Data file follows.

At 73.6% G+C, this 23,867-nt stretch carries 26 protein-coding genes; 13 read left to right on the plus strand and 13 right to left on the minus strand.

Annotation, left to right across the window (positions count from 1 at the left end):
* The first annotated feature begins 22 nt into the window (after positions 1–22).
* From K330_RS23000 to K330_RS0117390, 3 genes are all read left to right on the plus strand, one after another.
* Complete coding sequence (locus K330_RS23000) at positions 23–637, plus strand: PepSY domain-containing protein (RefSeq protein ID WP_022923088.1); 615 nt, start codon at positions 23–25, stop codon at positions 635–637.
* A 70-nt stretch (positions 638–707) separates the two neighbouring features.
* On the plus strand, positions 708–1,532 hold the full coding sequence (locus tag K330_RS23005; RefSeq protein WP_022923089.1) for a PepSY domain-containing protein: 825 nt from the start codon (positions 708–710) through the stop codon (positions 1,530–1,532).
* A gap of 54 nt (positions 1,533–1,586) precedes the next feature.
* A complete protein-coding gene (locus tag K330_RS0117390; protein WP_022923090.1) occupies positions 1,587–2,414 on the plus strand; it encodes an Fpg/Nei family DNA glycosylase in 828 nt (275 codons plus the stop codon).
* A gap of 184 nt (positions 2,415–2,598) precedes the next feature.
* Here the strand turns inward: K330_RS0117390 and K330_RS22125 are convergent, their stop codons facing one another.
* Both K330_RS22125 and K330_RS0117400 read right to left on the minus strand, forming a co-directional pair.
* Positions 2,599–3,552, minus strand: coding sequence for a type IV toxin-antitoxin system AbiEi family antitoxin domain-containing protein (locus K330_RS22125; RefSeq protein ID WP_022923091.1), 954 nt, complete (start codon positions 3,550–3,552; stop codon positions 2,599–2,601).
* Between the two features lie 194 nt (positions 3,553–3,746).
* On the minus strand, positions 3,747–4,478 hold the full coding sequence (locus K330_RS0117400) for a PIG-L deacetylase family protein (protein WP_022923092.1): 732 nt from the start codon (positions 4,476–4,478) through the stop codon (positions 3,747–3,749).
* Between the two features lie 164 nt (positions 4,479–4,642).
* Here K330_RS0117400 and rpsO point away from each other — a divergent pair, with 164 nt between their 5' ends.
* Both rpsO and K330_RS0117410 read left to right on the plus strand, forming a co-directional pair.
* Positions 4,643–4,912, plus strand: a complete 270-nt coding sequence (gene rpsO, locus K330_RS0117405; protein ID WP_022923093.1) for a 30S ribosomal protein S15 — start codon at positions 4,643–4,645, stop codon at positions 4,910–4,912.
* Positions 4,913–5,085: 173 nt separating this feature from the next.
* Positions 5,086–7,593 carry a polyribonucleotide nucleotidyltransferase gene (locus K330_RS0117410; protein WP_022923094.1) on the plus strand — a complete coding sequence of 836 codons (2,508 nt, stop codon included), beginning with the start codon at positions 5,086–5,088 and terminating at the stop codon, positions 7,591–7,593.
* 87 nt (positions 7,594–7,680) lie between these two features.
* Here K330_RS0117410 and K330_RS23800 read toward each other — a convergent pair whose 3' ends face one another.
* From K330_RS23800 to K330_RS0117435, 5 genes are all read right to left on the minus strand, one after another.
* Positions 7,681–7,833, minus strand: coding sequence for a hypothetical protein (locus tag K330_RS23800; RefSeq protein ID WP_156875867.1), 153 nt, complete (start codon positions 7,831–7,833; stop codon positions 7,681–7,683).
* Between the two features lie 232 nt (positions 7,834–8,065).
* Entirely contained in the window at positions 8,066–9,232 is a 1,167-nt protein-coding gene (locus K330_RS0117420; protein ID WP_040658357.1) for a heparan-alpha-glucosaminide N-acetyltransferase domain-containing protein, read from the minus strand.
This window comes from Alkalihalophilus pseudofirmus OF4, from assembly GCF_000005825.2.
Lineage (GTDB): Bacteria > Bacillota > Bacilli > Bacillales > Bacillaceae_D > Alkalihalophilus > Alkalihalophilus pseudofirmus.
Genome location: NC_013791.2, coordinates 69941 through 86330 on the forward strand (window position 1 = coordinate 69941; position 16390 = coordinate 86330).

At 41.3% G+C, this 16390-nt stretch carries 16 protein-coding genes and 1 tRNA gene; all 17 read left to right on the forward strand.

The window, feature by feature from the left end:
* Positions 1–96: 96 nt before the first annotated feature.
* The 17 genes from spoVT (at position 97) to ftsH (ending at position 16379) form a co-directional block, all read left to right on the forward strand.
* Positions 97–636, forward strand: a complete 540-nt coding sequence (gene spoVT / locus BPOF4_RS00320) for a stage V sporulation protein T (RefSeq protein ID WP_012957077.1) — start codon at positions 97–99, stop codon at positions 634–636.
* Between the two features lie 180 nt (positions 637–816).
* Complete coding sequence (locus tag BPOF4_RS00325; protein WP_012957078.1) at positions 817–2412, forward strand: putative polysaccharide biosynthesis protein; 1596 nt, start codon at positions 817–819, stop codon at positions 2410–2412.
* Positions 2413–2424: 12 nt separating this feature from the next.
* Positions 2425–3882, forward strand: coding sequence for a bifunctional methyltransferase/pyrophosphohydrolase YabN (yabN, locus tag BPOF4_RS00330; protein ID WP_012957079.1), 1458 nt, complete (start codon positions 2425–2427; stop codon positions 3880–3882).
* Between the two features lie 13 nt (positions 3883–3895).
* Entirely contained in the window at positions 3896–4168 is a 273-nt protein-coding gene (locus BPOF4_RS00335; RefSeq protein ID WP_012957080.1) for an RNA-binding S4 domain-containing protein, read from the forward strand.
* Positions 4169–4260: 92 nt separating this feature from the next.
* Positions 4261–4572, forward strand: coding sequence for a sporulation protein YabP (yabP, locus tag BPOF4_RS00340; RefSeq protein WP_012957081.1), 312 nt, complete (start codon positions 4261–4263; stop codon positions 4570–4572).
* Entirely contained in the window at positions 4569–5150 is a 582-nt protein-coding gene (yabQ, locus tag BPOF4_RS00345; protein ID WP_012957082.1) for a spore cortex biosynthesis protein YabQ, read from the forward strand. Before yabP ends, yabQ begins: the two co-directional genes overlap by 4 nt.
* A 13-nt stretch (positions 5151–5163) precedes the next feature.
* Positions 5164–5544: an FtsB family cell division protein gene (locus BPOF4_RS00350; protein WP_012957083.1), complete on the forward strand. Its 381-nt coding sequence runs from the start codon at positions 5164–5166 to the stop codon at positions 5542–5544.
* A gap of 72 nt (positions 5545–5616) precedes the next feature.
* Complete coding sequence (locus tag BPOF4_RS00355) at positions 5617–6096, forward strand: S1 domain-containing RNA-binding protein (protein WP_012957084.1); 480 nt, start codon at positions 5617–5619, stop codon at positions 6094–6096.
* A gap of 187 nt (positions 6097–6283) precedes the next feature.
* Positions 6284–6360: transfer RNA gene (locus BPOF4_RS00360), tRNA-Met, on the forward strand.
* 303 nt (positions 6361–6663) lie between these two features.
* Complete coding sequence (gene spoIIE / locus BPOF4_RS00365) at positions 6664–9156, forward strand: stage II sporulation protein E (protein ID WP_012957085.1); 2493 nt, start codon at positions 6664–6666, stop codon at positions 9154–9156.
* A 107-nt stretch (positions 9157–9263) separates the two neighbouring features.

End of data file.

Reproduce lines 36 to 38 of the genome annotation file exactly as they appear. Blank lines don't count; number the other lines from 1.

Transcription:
* Between the two features lie 180 nt (positions 637–816).
* Complete coding sequence (locus tag BPOF4_RS00325; protein WP_012957078.1) at positions 817–2412, forward strand: putative polysaccharide biosynthesis protein; 1596 nt, start codon at positions 817–819, stop codon at positions 2410–2412.
* Positions 2413–2424: 12 nt separating this feature from the next.